Since 1986, more than 8,000 college professors, students, farmers and other visitors from around the world have traveled to Dick and Sharon Thompson’s farm northeast of Boone, Iowa. The Thompson farm is located approximately 45 miles north of Des Moines and is minutes from Ames, the home of Iowa State University.

What’s the attraction? The Thompsons aren’t your typical Iowa farmers, and they’ve got the numbers to prove it.

For the last 35 years, they haven’t purchased herbicides or fertilizers, although they are not certified organic. Since 1988, economic data from their farm shows a $146.81 per-acre-per-year increase in labor and management return for their farming system, compared to the conventional corn/soybean rotation. This number doesn’t include government farm payments or premiums.

“Comparing cropping systems, our return in Boone County was a positive $103.57 per acre, but the conventional system in the county had a loss of $43.24 per acre. We base these numbers off Boone County cash rent and custom machinery rates from economists at Iowa State. I get Boone County crop yields from the statisticians in Des Moines,” Dick Thompson said.

He pointed out that profits and losses from his family’s livestock operation are not included in the cropping figures listed above. However, the Thompsons document their data in-depth each year with an annual report entitled “Alternatives in Agriculture: Thompson On-Farm Research.”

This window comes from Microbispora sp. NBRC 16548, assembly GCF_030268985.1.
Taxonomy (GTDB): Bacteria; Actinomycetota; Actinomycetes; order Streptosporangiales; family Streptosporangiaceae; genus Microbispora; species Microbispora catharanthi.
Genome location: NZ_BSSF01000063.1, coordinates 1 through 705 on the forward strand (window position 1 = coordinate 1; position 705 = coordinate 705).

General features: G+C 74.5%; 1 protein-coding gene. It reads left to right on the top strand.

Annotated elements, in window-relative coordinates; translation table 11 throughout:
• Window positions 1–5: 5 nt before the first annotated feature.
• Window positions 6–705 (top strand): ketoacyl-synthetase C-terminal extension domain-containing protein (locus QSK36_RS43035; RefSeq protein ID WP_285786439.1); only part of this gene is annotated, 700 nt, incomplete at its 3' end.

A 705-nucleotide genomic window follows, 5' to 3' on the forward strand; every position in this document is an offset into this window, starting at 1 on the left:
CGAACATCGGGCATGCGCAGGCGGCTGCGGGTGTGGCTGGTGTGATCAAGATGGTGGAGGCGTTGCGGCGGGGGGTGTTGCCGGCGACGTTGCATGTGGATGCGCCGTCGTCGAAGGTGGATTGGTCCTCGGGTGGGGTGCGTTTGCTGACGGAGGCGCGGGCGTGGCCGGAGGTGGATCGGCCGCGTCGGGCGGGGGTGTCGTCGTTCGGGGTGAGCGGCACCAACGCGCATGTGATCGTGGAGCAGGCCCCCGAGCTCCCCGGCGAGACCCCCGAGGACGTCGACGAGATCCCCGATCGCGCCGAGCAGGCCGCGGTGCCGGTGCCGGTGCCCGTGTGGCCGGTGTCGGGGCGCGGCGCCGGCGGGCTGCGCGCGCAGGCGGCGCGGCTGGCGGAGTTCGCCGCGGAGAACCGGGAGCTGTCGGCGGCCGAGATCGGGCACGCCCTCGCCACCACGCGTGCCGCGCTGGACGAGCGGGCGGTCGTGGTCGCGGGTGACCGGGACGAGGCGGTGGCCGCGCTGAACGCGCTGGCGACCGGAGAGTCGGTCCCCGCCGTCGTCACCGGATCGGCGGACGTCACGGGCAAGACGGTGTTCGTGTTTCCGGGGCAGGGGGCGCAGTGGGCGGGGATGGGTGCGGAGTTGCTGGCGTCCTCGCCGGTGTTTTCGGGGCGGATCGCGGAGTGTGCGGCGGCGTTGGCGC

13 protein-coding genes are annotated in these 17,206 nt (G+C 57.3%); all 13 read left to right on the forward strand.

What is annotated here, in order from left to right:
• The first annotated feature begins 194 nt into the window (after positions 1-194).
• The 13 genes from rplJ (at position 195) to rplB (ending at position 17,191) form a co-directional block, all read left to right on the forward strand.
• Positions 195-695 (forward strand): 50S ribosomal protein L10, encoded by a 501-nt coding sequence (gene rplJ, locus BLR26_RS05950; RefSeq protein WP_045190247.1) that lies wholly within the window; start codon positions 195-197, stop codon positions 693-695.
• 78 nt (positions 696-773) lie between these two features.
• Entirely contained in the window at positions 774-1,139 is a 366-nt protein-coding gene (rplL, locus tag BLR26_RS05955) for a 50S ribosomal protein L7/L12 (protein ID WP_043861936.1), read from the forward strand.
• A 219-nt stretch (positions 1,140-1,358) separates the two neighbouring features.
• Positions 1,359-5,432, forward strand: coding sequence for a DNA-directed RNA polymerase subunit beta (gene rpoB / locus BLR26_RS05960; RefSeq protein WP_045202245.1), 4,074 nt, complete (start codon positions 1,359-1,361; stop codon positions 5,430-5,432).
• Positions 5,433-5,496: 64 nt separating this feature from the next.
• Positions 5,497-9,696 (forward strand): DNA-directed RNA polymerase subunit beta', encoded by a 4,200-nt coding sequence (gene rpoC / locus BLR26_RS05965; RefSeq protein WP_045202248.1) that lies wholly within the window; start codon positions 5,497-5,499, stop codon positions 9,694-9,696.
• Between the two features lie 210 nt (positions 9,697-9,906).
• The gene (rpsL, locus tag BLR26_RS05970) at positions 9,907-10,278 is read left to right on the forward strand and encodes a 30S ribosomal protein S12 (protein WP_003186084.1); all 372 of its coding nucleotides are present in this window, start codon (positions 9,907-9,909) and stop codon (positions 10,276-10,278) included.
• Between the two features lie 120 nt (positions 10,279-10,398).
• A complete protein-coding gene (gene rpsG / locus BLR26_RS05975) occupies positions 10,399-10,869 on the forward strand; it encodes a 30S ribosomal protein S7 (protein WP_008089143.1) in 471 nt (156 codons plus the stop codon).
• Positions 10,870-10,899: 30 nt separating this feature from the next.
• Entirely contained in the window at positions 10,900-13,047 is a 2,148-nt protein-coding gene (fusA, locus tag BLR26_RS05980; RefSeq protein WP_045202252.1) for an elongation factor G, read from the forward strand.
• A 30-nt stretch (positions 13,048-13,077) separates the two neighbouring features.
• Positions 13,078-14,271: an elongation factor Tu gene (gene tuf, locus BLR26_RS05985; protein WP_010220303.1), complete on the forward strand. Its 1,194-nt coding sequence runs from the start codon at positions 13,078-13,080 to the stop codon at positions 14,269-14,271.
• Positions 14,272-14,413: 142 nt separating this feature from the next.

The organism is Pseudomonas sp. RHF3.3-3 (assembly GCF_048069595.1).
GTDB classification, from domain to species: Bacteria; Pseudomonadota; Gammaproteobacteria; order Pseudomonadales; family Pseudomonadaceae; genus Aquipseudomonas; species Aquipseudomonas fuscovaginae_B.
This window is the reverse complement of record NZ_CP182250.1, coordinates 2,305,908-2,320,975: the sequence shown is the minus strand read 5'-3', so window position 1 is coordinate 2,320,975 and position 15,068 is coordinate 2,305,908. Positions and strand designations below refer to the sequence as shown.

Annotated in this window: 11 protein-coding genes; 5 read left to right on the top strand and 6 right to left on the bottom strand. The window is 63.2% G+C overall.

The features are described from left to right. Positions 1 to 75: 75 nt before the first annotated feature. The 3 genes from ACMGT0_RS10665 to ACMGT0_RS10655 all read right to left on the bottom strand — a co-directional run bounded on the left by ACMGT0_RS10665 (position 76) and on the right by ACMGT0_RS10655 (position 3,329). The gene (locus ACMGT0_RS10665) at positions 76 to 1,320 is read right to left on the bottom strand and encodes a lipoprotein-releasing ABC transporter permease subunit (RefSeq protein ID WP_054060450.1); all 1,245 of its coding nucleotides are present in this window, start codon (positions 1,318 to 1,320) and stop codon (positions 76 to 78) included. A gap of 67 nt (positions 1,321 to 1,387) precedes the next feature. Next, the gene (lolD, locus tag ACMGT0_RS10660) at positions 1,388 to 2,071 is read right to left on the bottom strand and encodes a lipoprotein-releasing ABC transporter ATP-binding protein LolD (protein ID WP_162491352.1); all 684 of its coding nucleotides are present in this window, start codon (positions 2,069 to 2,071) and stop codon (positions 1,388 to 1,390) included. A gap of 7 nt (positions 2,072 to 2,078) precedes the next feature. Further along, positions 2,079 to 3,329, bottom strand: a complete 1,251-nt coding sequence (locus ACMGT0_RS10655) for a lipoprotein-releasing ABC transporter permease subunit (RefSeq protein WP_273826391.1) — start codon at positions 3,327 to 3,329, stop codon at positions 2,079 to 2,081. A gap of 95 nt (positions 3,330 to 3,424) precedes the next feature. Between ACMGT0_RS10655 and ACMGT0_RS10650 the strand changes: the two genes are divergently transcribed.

“If you look at the report, you’ll see I like to use charts. You’ve got to know what’s going on. There’s also got to be a purpose to your work. If I were doing this just to pay the bills, I’d have been gone a long time ago. Since we run a research farm, I’m trying to reach the industrial farmer. I feel the things I’m doing are closer to being right than the industrial model of agriculture,” Thompson said.

“We purchased everything the salesman had to sell. The rotation was continuous corn, with high rates of anhydrous, herbicides and insecticides. We were building a kingdom where enough was not enough. When sickness became the rule and health was the exception on our farm, we knew things had to change."

Focus on Diversity

With their son, Rex, and his family, the Thompsons raise corn, soybeans, oats and hay on 300 acres. Their crop rotation is corn-soybeans-corn-oats-hay. The Thompsons also have 75 head of beef cattle, and raise 120 sows in a farrow-to-finish operation.

Through the years, the Thompsons say they have focused on working with, rather than against, the natural systems inherent in farming. In 1985, the Thompsons helped establish Practical Farmers of Iowa, a non-profit organization that promotes farming systems that are profitable, ecologically sound, and good for families and communities.

The Thompson also helped form similar groups in Michigan, Wisconsin, Illinois, Indiana, Ohio, Kansas and Missouri. “Bob Rodale deserves considerable credit for my farming practices. He could write what I was feeling,” Thompson said.